NEW YORK —
The top bureaucrat at Pakistan's Foreign Ministry, Jalil Abbas Jilani, sounded more upbeat.
"It was an extremely positive meeting," Jilani told a separate news conference. "The most significant impact was that the leaders expressed their commitment to have better relations between the two countries."
Asked if Pakistan shared India's view that an end to violence on the Line of Control was necessary for the peace process to advance, Jilani said Pakistan agreed that a "conducive atmosphere" was better for dialogue that produces results. But he said Sharif emphasized that "we should continue to talk."
In comments Friday at the General Assembly, Sharif called it a chance for a "new beginning" in relations. Singh had downplayed expectations. Their talks came three days after twin attacks by suspected separatist rebels on Indian security forces killed 13 people in the Indian-held portion of Kashmir.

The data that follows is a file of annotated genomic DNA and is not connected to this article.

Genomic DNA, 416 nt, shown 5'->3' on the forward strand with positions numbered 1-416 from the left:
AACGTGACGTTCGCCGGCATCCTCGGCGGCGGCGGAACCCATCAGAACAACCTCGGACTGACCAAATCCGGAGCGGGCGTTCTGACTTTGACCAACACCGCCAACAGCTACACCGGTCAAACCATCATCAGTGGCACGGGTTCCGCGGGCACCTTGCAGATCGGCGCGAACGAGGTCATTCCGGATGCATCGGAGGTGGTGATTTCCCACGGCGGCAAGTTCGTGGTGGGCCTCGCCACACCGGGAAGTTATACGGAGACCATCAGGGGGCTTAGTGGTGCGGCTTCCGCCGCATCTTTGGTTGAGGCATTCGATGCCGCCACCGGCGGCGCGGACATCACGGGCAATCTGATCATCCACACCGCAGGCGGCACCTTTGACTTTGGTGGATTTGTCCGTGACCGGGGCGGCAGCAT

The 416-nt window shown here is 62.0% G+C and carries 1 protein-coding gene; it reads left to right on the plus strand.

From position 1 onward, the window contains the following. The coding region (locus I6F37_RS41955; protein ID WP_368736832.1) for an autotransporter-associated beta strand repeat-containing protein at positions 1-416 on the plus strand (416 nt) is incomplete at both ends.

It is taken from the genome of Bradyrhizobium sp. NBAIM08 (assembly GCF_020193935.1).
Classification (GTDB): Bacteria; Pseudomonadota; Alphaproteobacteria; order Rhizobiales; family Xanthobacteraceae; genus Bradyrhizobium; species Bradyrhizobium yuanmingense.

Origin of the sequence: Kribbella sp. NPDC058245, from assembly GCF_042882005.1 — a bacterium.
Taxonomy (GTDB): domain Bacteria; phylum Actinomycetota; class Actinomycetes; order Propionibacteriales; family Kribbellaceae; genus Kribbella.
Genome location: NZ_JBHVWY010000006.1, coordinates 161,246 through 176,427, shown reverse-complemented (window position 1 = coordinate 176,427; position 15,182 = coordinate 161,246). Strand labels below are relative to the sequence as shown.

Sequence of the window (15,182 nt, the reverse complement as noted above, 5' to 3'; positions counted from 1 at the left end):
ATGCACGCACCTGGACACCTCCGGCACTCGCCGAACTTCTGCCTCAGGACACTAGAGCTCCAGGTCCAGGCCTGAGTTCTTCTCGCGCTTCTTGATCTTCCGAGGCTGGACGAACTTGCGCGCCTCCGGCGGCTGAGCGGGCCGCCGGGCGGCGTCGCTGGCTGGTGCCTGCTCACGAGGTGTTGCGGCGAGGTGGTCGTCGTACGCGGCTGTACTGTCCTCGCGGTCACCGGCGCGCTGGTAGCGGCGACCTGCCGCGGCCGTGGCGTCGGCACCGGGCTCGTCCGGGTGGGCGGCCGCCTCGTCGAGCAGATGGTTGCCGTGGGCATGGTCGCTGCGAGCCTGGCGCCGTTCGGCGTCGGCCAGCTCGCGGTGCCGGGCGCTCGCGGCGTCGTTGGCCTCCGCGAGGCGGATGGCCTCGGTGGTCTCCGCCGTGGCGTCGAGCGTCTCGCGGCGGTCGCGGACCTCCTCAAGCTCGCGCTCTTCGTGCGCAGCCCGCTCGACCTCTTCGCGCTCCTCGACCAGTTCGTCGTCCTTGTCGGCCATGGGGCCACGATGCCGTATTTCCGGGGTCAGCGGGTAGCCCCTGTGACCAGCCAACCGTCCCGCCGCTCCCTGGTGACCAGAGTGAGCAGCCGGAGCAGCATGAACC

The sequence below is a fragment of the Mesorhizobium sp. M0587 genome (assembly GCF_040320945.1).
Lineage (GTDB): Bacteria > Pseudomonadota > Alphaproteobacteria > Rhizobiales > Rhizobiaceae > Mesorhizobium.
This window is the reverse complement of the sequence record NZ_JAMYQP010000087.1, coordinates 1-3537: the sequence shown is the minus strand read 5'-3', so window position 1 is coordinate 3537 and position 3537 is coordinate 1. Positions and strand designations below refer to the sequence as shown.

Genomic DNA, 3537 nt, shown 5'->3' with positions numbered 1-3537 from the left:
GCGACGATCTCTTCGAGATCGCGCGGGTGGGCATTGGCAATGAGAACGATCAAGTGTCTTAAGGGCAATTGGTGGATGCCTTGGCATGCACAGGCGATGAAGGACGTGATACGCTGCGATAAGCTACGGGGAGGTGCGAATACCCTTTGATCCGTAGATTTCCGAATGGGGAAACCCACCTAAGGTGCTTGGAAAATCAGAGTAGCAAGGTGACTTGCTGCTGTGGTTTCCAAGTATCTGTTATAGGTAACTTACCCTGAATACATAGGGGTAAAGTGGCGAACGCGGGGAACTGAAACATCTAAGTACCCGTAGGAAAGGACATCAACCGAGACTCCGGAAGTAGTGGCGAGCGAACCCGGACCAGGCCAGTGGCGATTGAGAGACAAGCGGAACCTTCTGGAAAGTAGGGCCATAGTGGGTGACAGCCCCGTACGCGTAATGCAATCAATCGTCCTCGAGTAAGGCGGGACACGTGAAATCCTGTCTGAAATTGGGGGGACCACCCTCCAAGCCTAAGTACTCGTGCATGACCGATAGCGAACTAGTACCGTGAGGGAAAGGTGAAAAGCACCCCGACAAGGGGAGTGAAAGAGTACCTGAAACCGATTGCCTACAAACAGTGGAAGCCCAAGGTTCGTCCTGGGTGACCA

Singh raised the issue of terrorism emanating from Pakistan and reiterated the need for effective action against the perpetrators of the Mumbai attacks, Menon said.
Pakistan has put seven men on trial on charges they assisted in the Mumbai siege, but the trial has made little progress. Jilani said that now that a Pakistani judicial commission has visited India to interview witnesses, he was sure "this trial process would be speeded up."
Leaders of India and Pakistan last met a year ago. Pakistan's then-President Asif Ali Zardari met Singh during a visit to India in April 2012. He was the first Pakistani head of state to visit the country in seven years. The two also met in August 2012 on the sidelines of a summit in Iran.
That progress has been set back by the upsurge in violence in Kashmir, but the need for peace is intensifying. The impending U.S. military withdrawal from Afghanistan, where India and Pakistan have competing interests, adds new uncertainty to a region increasingly threatened by Islamic militancy.